In the Hellenistic and Roman world intimate relations existed between those holding power and the cults of Isis. This book is the first to chart these various appropriations over time within a comparative perspective. Ten carefully selected case studies show that “the Egyptian gods” were no exotic outsiders to the Hellenistic and Roman Mediterranean, but constituted a well institutionalised and frequently used religious option. Ranging from the early Ptolemies and Seleucids to late Antiquity, the case studies illustrate how much symbolic meaning was made with the cults of Isis by kings, emperors, cities and elites. Three articles introduce the theme of Isis and the
longue durée theoretically, simultaneously exploring a new approach towards concepts like ruler cult and
Laurent Bricault holds a PhD in Egyptology from the Sorbonne and is Professor of Roman history at Universite de Toulouse Le Mirail.
Miguel John Versluys holds a PhD in Classical Archaeology from Leiden University and is associate Professor at its Faculty of Archaeology.
They are both well known for their many publications on Isis studies and cultural transferences concerning Egypt and the Hellenistic and Roman world. Their three previous volumes in this domain -
Nile into Tiber. Egypt in the Roman world (RGRW 159) from 2007,
Isis on the Nile. Egyptian gods in Hellenistic and Roman Egypt (RGRW 171) from 2010 and
Egyptian gods in the Hellenistic and Roman Mediterranean: Image and reality between local and global (MYTHOS supplement 3) from 2012 – have reinvigorated (theoretical) debates within the field of Isis studies. It is hoped that the present volume not only continues that development, but also makes the cults of Isis part of wider discussions concerning the (religious) history and archaeology of the ancient world.
Contributors are: Julien Aliquot (Lyon), Laurent Bricault (Toulouse), Giuseppina Capriotti Vittozzi (Rome), Valentino Gasparini (Erfurt), Bernard Legras (Paris), John Ma (Oxford), Paraskevi Martzavou (Oxford), Frederick G. Naerebout (Leiden), Jean-Louis Podvin (Boulogne-sur-Mer), Christian-Georges Schwentzel (Valenciennes), Miguel John Versluys (Leiden), Richard Veymiers (Liège), Greg Woolf (St-Andrews).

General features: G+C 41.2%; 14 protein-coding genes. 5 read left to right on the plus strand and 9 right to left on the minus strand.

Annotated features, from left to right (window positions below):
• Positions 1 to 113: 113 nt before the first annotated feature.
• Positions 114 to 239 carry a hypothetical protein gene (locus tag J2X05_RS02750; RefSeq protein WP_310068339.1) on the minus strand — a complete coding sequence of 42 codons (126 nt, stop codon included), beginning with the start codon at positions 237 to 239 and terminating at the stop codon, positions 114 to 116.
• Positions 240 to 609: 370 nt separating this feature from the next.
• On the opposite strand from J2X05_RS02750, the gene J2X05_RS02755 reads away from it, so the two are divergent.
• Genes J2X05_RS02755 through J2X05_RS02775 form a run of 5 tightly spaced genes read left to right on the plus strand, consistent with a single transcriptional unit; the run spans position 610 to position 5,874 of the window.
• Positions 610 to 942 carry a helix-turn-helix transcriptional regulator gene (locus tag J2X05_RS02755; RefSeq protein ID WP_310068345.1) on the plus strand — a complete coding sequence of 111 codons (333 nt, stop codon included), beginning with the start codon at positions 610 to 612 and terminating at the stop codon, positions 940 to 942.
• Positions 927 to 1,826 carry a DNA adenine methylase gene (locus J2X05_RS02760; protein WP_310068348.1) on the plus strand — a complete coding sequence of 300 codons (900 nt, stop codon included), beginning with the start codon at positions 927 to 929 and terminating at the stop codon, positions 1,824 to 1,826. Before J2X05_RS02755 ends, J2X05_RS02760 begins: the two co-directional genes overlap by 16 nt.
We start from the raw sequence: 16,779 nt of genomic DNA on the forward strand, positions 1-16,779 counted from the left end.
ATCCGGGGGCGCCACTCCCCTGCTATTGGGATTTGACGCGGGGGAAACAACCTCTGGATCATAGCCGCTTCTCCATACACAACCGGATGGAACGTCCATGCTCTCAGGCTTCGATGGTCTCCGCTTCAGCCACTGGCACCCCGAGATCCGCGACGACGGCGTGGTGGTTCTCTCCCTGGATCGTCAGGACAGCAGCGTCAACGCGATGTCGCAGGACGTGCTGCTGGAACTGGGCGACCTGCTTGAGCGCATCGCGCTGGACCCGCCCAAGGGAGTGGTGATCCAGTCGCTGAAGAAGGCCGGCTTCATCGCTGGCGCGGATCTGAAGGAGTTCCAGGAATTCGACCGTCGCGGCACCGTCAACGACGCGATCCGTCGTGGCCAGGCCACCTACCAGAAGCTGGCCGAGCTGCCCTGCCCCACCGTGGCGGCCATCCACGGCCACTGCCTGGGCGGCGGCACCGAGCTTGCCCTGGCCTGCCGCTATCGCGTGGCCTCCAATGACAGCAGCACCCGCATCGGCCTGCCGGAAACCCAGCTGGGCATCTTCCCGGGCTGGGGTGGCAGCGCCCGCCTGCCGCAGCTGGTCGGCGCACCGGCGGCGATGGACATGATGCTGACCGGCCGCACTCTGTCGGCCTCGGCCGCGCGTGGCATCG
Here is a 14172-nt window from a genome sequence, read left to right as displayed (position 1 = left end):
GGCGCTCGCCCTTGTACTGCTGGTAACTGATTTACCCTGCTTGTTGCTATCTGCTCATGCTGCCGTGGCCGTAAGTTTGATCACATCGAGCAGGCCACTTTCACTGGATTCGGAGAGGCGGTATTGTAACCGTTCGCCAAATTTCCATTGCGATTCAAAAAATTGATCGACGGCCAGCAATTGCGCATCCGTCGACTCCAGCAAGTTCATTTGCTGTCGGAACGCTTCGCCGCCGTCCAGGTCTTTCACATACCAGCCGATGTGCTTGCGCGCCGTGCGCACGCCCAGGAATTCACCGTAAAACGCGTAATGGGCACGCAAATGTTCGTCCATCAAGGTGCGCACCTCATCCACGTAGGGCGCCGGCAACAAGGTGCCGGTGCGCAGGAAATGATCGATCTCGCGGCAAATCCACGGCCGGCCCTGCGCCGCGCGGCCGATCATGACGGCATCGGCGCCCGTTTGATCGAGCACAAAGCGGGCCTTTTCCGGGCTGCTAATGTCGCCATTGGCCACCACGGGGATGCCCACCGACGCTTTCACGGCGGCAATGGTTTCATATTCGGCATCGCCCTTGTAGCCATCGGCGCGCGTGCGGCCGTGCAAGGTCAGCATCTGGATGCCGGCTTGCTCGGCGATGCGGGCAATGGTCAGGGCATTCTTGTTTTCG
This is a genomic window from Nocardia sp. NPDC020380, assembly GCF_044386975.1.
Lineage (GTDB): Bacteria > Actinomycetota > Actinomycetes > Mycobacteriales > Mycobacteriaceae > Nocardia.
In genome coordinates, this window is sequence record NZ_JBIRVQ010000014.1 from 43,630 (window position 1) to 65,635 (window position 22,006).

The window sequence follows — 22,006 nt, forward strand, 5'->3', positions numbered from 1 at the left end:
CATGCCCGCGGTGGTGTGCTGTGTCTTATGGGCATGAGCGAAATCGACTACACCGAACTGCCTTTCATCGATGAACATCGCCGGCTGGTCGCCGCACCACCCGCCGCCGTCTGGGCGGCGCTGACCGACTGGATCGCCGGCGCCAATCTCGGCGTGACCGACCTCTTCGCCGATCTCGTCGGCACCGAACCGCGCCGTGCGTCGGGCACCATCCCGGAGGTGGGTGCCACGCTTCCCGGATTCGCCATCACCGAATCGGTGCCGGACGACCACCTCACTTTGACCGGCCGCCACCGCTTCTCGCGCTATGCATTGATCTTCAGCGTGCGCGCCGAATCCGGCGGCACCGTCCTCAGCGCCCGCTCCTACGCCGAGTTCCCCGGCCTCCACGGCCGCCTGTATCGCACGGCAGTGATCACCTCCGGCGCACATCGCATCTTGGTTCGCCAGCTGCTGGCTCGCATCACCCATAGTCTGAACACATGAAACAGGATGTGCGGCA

This is a highly useful collection of papers. It will be of obvious use to anyone with an interest in the history and development of Isiac cult in the Hellenistic and Roman worlds, particularly in epigraphic and artistic evidence for the cult. It will be of equal interest to those working with theories and concepts of power, especially as it relates to religion, and it should also be considered by anyone with an interest in religious identity in the ancient world. It is an engaging and thought-provoking volume.'
Juliette Harrisson, Newman University,
The Classical Review 66.1 (2016).
The volume’s geographical, chronological and thematic scope is impressive. An array of archaeological, epigraphic, literary, numismatic and papyrological evidence is deployed, illuminating many facets of Isis’ evolving cultural significance.'
Nick West, University of Reading,
The Journal of Hellenic Studies 136 (2016)
All interested in the (religious) history of the Hellenistic and Roman world, symbolic constructions of (religious) power and cultural interaction.